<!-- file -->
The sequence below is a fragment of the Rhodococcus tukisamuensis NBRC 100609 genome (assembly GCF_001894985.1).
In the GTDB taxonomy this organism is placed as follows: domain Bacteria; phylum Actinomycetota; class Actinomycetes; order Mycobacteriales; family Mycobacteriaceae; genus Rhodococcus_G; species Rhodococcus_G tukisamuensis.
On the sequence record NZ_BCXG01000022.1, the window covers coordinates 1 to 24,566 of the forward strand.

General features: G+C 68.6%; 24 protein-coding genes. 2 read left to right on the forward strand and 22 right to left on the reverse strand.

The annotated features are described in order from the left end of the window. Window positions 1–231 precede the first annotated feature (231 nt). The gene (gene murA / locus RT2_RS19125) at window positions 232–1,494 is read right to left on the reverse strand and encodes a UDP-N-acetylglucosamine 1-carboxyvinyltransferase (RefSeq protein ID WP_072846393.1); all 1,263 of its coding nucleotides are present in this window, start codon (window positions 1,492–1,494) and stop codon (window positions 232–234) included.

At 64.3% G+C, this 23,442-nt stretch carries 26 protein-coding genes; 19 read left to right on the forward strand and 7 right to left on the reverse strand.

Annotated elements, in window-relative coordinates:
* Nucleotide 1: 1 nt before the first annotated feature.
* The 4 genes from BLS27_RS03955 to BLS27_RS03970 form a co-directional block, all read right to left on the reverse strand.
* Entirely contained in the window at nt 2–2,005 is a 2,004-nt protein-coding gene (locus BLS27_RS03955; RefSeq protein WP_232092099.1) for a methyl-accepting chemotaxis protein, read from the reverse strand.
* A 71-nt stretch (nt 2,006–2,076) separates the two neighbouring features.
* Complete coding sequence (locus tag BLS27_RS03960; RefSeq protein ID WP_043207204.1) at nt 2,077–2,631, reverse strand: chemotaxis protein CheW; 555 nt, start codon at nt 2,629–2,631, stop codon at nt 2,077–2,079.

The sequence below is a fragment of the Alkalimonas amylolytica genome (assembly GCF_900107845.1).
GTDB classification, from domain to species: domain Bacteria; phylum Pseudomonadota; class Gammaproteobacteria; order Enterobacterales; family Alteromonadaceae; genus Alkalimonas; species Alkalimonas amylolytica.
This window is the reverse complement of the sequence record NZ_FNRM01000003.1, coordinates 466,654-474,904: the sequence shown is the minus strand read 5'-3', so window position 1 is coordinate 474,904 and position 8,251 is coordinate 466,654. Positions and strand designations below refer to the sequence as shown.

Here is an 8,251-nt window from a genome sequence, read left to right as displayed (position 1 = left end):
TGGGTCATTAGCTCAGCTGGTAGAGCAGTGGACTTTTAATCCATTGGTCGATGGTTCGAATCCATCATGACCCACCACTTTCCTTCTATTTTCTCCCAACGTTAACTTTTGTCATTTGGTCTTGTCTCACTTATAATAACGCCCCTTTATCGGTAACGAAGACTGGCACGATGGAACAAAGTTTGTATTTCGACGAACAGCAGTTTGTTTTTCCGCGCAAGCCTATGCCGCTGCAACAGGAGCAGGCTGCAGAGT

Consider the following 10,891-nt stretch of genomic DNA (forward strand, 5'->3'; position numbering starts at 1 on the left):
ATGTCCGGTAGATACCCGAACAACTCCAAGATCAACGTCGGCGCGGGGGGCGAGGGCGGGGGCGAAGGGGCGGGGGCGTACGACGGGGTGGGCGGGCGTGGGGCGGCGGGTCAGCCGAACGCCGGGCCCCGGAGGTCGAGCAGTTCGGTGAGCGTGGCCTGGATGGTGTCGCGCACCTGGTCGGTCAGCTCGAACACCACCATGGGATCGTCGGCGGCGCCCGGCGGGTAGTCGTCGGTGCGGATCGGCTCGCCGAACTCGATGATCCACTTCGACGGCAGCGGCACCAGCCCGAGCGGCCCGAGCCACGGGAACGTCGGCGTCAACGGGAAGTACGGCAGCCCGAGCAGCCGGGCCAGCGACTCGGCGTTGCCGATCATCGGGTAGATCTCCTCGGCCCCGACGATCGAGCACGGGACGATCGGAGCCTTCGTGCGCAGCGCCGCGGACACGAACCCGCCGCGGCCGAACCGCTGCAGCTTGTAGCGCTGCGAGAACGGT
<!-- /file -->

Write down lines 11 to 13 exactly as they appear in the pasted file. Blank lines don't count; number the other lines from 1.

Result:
* A 71-nt stretch (nt 2,006–2,076) separates the two neighbouring features.
* Complete coding sequence (locus tag BLS27_RS03960; RefSeq protein ID WP_043207204.1) at nt 2,077–2,631, reverse strand: chemotaxis protein CheW; 555 nt, start codon at nt 2,629–2,631, stop codon at nt 2,077–2,079.

The sequence below is a fragment of the Alkalimonas amylolytica genome (assembly GCF_900107845.1).